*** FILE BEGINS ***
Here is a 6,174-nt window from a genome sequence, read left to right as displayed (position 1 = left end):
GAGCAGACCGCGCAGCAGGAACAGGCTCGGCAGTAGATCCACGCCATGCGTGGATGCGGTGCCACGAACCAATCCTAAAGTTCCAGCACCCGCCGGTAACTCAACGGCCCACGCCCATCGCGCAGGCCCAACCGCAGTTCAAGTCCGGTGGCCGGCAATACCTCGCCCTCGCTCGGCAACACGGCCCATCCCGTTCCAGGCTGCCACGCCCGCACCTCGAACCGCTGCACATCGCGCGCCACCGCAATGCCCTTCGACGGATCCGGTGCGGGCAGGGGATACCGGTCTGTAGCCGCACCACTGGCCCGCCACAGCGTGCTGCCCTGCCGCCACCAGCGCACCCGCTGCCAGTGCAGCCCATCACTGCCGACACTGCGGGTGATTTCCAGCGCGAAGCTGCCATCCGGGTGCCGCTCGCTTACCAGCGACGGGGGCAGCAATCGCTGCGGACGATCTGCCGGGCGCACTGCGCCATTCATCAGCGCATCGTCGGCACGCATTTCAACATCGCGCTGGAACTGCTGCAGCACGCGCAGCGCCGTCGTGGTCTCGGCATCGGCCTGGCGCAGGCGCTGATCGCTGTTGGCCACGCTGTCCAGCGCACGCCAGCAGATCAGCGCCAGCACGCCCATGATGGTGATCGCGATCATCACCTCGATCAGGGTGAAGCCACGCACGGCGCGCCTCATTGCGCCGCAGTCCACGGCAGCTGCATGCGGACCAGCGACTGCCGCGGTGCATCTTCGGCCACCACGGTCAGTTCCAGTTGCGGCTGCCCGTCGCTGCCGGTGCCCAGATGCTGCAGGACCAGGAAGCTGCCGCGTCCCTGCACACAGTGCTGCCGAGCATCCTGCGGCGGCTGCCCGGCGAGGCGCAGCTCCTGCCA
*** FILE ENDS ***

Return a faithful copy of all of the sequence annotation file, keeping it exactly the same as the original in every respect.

Here is a 6,174-nt window from a genome sequence, read left to right as displayed (position 1 = left end):
GAGCAGACCGCGCAGCAGGAACAGGCTCGGCAGTAGATCCACGCCATGCGTGGATGCGGTGCCACGAACCAATCCTAAAGTTCCAGCACCCGCCGGTAACTCAACGGCCCACGCCCATCGCGCAGGCCCAACCGCAGTTCAAGTCCGGTGGCCGGCAATACCTCGCCCTCGCTCGGCAACACGGCCCATCCCGTTCCAGGCTGCCACGCCCGCACCTCGAACCGCTGCACATCGCGCGCCACCGCAATGCCCTTCGACGGATCCGGTGCGGGCAGGGGATACCGGTCTGTAGCCGCACCACTGGCCCGCCACAGCGTGCTGCCCTGCCGCCACCAGCGCACCCGCTGCCAGTGCAGCCCATCACTGCCGACACTGCGGGTGATTTCCAGCGCGAAGCTGCCATCCGGGTGCCGCTCGCTTACCAGCGACGGGGGCAGCAATCGCTGCGGACGATCTGCCGGGCGCACTGCGCCATTCATCAGCGCATCGTCGGCACGCATTTCAACATCGCGCTGGAACTGCTGCAGCACGCGCAGCGCCGTCGTGGTCTCGGCATCGGCCTGGCGCAGGCGCTGATCGCTGTTGGCCACGCTGTCCAGCGCACGCCAGCAGATCAGCGCCAGCACGCCCATGATGGTGATCGCGATCATCACCTCGATCAGGGTGAAGCCACGCACGGCGCGCCTCATTGCGCCGCAGTCCACGGCAGCTGCATGCGGACCAGCGACTGCCGCGGTGCATCTTCGGCCACCACGGTCAGTTCCAGTTGCGGCTGCCCGTCGCTGCCGGTGCCCAGATGCTGCAGGACCAGGAAGCTGCCGCGTCCCTGCACACAGTGCTGCCGAGCATCCTGCGGCGGCTGCCCGGCGAGGCGCAGCTCCTGCCA